How the NFL Supplemental Draft works: What, when, who and more you need to know for 2020
Despite unprecedented circumstances, the 2020 supplemental draft isn't expected to be different from others
The NFL Supplemental Draft pops up near the end of the slowest period on the NFL calendar every year in July, and there has been speculation that this go-around could feature significantly more players than usual because of COVID-19 potentially impacting the 2020 college football season.
While the supplemental draft itself is still set to go on as usual, Yahoo Sports' Pete Thamel reported the NFL has no plans to alter who it allows into the draft because of the coronavirus pandemic.
What that means is, only players typically eligible for the supplemental draft will be allowed to enter it this year. Other (normal) draft-eligible players won't be granted special access due to COVID-19.
Therefore, players who could've entered the 2020 Draft but decided to return to school like Clemson running back Travis Etienne, Alabama linebacker Dylan Moses, Oklahoma State running back Chuba Hubbard, and Ohio State defensive back Shaun Wade will reportedly not be eligible for this year's supplemental draft.
When is it?
The 2020 Supplemental Draft does not yet have a date set. However, last year it was on July 10. In 2018, it was on July 11.
What's the point of it?
It accommodates players in unique situations, most commonly being a collegiate player getting ruled ineligible for the upcoming season after the regular (April) draft, which, without the supplemental draft, would leave him in limbo for an entire year. If a player wants to be included in the supplemental draft, he files a formal petition to the league. It's not guaranteed that every applying player is admitted. Of course, players need to be at least three years removed from high school to be eligible for the supplemental draft.
How does it work?
The supplemental draft order is different from the regular draft order. Teams are separated into three groups based on the previous season; the first group is non-playoff teams that had six or fewer wins. The second group is non-playoff teams with more than six wins. And the final group is playoff teams. The order in those groups is determined by a weighted lottery, with the teams with the fewest wins given the best chance to win the earliest picks. Bids for players are submitted blindly by teams with the round that team would want to select a given player. The team highest in the draft order who submits the earliest-round bid for a player will be awarded that player. When that happens, that club forfeits a pick in the same round of the next year's regular draft.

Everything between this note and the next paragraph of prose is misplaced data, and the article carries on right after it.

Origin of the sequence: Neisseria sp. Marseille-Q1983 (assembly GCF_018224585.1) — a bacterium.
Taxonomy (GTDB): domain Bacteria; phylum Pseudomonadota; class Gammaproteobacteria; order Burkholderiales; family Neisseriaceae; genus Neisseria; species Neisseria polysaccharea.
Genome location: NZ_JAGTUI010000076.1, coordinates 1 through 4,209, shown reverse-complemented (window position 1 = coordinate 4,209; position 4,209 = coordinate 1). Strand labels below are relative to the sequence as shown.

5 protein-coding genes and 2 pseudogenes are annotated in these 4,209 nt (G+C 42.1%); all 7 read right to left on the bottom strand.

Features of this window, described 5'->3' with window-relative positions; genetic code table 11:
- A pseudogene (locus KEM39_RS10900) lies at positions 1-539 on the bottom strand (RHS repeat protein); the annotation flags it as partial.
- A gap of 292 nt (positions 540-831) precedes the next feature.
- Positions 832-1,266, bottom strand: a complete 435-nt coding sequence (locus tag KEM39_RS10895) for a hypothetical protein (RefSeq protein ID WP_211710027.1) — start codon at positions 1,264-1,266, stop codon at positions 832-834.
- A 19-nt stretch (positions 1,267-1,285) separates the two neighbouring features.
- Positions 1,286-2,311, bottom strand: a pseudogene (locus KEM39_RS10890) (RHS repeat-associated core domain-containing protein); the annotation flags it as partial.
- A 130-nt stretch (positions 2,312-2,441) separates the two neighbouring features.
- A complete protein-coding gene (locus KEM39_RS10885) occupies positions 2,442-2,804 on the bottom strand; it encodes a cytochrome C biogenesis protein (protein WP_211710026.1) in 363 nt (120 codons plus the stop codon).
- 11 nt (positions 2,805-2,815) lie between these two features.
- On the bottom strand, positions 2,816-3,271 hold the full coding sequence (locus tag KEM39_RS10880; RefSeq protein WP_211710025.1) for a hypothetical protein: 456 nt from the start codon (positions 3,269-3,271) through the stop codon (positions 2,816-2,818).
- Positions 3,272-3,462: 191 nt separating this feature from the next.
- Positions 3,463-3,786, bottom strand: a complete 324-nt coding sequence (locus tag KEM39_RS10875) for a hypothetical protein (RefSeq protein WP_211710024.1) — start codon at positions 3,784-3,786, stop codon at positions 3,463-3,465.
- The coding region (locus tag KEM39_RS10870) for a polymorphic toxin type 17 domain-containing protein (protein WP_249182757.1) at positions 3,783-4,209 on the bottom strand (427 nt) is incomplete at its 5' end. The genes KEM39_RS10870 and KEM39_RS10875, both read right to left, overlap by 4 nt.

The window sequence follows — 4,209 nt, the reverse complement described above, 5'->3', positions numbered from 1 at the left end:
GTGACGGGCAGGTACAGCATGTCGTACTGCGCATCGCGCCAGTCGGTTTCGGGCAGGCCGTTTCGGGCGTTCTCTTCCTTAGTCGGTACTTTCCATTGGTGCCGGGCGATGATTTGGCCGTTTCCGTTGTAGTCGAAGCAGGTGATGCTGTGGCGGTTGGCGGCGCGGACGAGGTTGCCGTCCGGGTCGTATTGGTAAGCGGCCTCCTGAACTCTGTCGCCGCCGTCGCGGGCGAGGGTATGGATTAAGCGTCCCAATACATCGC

As we get closer to July, we'll know the players applying and ultimately eligible for this year's supplemental draft.
Notable recent supplemental draft picks
Jalen Thompson, Cardinals, 2019, Round 5
Sam Beal, Giants, 2018, Round 3
Isaiah Battle, Rams, 2015, Round 5
Pick Six Newsletter
Get the day's big stories + fun stuff you love like mock drafts, picks and power rankings.
Thanks for signing up!
Keep an eye on your inbox for the latest sports news.
There was an error processing your subscription.
Plus the Patriots add a linebacker, the Cowboys beef up the offensive line and more in our...
Where do Joe Burrow and Tua Tagovailoa rank next to Kyler Murray and Sam Darnold? Ranking four...
Six quarterbacks go in the first round as teams look for their new franchise cornerstones
Jaycee Horn plays a different position than his dad, but NFL teams will find another deep class...
We are moving to a league in which an increasing number of teams will have three star receivers
Spotlighting some of the nation's rising draft-eligible talent